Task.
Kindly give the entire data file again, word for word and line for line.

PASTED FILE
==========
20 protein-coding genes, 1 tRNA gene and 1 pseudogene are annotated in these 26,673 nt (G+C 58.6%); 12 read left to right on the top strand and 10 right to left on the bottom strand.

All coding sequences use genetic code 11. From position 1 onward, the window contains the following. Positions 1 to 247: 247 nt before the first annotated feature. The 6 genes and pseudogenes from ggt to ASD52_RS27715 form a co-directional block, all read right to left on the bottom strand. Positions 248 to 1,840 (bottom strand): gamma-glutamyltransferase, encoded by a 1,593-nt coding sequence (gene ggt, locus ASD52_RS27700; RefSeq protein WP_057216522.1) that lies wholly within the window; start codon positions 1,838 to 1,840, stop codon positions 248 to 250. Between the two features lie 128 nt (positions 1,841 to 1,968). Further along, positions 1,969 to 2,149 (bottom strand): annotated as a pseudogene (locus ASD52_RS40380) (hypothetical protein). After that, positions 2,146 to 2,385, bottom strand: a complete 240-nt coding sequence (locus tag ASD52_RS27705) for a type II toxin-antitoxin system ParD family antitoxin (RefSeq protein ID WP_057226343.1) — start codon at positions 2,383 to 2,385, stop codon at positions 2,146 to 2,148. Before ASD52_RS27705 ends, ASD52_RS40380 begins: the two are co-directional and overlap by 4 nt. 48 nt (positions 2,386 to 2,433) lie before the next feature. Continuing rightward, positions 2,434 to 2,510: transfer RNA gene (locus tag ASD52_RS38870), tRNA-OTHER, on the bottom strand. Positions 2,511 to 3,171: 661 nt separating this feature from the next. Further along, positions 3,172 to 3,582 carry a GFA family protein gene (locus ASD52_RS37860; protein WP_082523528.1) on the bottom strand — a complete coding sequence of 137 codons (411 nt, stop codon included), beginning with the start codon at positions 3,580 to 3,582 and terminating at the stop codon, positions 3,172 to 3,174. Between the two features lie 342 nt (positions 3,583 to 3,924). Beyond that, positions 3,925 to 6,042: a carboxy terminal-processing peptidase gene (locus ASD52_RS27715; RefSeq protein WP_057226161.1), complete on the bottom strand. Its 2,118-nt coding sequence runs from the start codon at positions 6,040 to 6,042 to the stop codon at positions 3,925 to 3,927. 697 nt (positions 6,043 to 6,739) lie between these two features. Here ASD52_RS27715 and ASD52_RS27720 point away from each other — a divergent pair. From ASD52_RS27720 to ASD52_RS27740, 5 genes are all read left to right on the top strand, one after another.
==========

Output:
20 protein-coding genes, 1 tRNA gene and 1 pseudogene are annotated in these 26,673 nt (G+C 58.6%); 12 read left to right on the top strand and 10 right to left on the bottom strand.

All coding sequences use genetic code 11. From position 1 onward, the window contains the following. Positions 1 to 247: 247 nt before the first annotated feature. The 6 genes and pseudogenes from ggt to ASD52_RS27715 form a co-directional block, all read right to left on the bottom strand. Positions 248 to 1,840 (bottom strand): gamma-glutamyltransferase, encoded by a 1,593-nt coding sequence (gene ggt, locus ASD52_RS27700; RefSeq protein WP_057216522.1) that lies wholly within the window; start codon positions 1,838 to 1,840, stop codon positions 248 to 250. Between the two features lie 128 nt (positions 1,841 to 1,968). Further along, positions 1,969 to 2,149 (bottom strand): annotated as a pseudogene (locus ASD52_RS40380) (hypothetical protein). After that, positions 2,146 to 2,385, bottom strand: a complete 240-nt coding sequence (locus tag ASD52_RS27705) for a type II toxin-antitoxin system ParD family antitoxin (RefSeq protein ID WP_057226343.1) — start codon at positions 2,383 to 2,385, stop codon at positions 2,146 to 2,148. Before ASD52_RS27705 ends, ASD52_RS40380 begins: the two are co-directional and overlap by 4 nt. 48 nt (positions 2,386 to 2,433) lie before the next feature. Continuing rightward, positions 2,434 to 2,510: transfer RNA gene (locus tag ASD52_RS38870), tRNA-OTHER, on the bottom strand. Positions 2,511 to 3,171: 661 nt separating this feature from the next. Further along, positions 3,172 to 3,582 carry a GFA family protein gene (locus ASD52_RS37860; protein WP_082523528.1) on the bottom strand — a complete coding sequence of 137 codons (411 nt, stop codon included), beginning with the start codon at positions 3,580 to 3,582 and terminating at the stop codon, positions 3,172 to 3,174. Between the two features lie 342 nt (positions 3,583 to 3,924). Beyond that, positions 3,925 to 6,042: a carboxy terminal-processing peptidase gene (locus ASD52_RS27715; RefSeq protein WP_057226161.1), complete on the bottom strand. Its 2,118-nt coding sequence runs from the start codon at positions 6,040 to 6,042 to the stop codon at positions 3,925 to 3,927. 697 nt (positions 6,043 to 6,739) lie between these two features. Here ASD52_RS27715 and ASD52_RS27720 point away from each other — a divergent pair. From ASD52_RS27720 to ASD52_RS27740, 5 genes are all read left to right on the top strand, one after another.